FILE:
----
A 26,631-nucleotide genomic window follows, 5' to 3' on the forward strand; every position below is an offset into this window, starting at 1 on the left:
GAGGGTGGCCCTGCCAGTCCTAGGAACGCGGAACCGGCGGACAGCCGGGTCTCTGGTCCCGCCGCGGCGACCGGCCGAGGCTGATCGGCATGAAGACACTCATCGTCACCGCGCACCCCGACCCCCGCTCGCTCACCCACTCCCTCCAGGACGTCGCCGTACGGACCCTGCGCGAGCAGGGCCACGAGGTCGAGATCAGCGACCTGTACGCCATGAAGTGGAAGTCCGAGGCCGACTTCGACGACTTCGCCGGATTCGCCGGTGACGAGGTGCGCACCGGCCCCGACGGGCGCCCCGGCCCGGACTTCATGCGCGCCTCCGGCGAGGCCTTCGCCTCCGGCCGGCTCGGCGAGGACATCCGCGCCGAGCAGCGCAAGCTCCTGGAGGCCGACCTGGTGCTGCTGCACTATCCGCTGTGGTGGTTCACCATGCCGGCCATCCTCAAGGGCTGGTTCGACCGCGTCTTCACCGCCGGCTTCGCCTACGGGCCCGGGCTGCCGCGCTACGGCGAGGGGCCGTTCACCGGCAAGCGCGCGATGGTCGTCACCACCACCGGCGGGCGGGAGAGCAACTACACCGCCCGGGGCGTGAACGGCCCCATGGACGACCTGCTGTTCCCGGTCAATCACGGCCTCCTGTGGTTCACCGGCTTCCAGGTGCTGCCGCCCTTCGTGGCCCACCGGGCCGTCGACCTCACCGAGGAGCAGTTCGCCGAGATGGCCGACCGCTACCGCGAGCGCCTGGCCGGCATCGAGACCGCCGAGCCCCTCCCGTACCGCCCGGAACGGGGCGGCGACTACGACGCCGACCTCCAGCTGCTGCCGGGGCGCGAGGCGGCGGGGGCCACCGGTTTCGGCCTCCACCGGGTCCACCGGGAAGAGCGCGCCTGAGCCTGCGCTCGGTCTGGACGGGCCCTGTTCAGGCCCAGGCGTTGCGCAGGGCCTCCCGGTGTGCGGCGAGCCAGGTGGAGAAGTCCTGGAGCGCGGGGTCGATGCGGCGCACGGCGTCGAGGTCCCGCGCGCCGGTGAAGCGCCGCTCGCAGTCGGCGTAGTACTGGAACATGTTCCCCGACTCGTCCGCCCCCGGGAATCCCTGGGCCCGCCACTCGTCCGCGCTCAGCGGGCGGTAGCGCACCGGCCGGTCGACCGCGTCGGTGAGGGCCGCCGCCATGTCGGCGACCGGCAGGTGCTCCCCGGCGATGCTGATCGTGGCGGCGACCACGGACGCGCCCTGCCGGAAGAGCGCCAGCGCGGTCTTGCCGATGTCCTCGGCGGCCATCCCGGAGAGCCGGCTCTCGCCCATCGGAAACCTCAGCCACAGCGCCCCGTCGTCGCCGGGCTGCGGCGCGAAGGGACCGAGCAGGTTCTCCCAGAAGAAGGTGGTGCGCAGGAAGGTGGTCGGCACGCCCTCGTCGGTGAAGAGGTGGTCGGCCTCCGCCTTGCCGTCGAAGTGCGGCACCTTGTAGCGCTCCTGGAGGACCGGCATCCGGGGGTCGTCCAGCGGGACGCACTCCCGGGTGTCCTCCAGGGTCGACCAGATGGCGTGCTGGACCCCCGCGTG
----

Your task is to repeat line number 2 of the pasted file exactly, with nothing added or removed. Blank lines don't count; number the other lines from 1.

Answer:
GAGGGTGGCCCTGCCAGTCCTAGGAACGCGGAACCGGCGGACAGCCGGGTCTCTGGTCCCGCCGCGGCGACCGGCCGAGGCTGATCGGCATGAAGACACTCATCGTCACCGCGCACCCCGACCCCCGCTCGCTCACCCACTCCCTCCAGGACGTCGCCGTACGGACCCTGCGCGAGCAGGGCCACGAGGTCGAGATCAGCGACCTGTACGCCATGAAGTGGAAGTCCGAGGCCGACTTCGACGACTTCGCCGGATTCGCCGGTGACGAGGTGCGCACCGGCCCCGACGGGCGCCCCGGCCCGGACTTCATGCGCGCCTCCGGCGAGGCCTTCGCCTCCGGCCGGCTCGGCGAGGACATCCGCGCCGAGCAGCGCAAGCTCCTGGAGGCCGACCTGGTGCTGCTGCACTATCCGCTGTGGTGGTTCACCATGCCGGCCATCCTCAAGGGCTGGTTCGACCGCGTCTTCACCGCCGGCTTCGCCTACGGGCCCGGGCTGCCGCGCTACGGCGAGGGGCCGTTCACCGGCAAGCGCGCGATGGTCGTCACCACCACCGGCGGGCGGGAGAGCAACTACACCGCCCGGGGCGTGAACGGCCCCATGGACGACCTGCTGTTCCCGGTCAATCACGGCCTCCTGTGGTTCACCGGCTTCCAGGTGCTGCCGCCCTTCGTGGCCCACCGGGCCGTCGACCTCACCGAGGAGCAGTTCGCCGAGATGGCCGACCGCTACCGCGAGCGCCTGGCCGGCATCGAGACCGCCGAGCCCCTCCCGTACCGCCCGGAACGGGGCGGCGACTACGACGCCGACCTCCAGCTGCTGCCGGGGCGCGAGGCGGCGGGGGCCACCGGTTTCGGCCTCCACCGGGTCCACCGGGAAGAGCGCGCCTGAGCCTGCGCTCGGTCTGGACGGGCCCTGTTCAGGCCCAGGCGTTGCGCAGGGCCTCCCGGTGTGCGGCGAGCCAGGTGGAGAAGTCCTGGAGCGCGGGGTCGATGCGGCGCACGGCGTCGAGGTCCCGCGCGCCGGTGAAGCGCCGCTCGCAGTCGGCGTAGTACTGGAACATGTTCCCCGACTCGTCCGCCCCCGGGAATCCCTGGGCCCGCCACTCGTCCGCGCTCAGCGGGCGGTAGCGCACCGGCCGGTCGACCGCGTCGGTGAGGGCCGCCGCCATGTCGGCGACCGGCAGGTGCTCCCCGGCGATGCTGATCGTGGCGGCGACCACGGACGCGCCCTGCCGGAAGAGCGCCAGCGCGGTCTTGCCGATGTCCTCGGCGGCCATCCCGGAGAGCCGGCTCTCGCCCATCGGAAACCTCAGCCACAGCGCCCCGTCGTCGCCGGGCTGCGGCGCGAAGGGACCGAGCAGGTTCTCCCAGAAGAAGGTGGTGCGCAGGAAGGTGGTCGGCACGCCCTCGTCGGTGAAGAGGTGGTCGGCCTCCGCCTTGCCGTCGAAGTGCGGCACCTTGTAGCGCTCCTGGAGGACCGGCATCCGGGGGTCGTCCAGCGGGACGCACTCCCGGGTGTCCTCCAGGGTCGACCAGATGGCGTGCTGGACCCCCGCGTG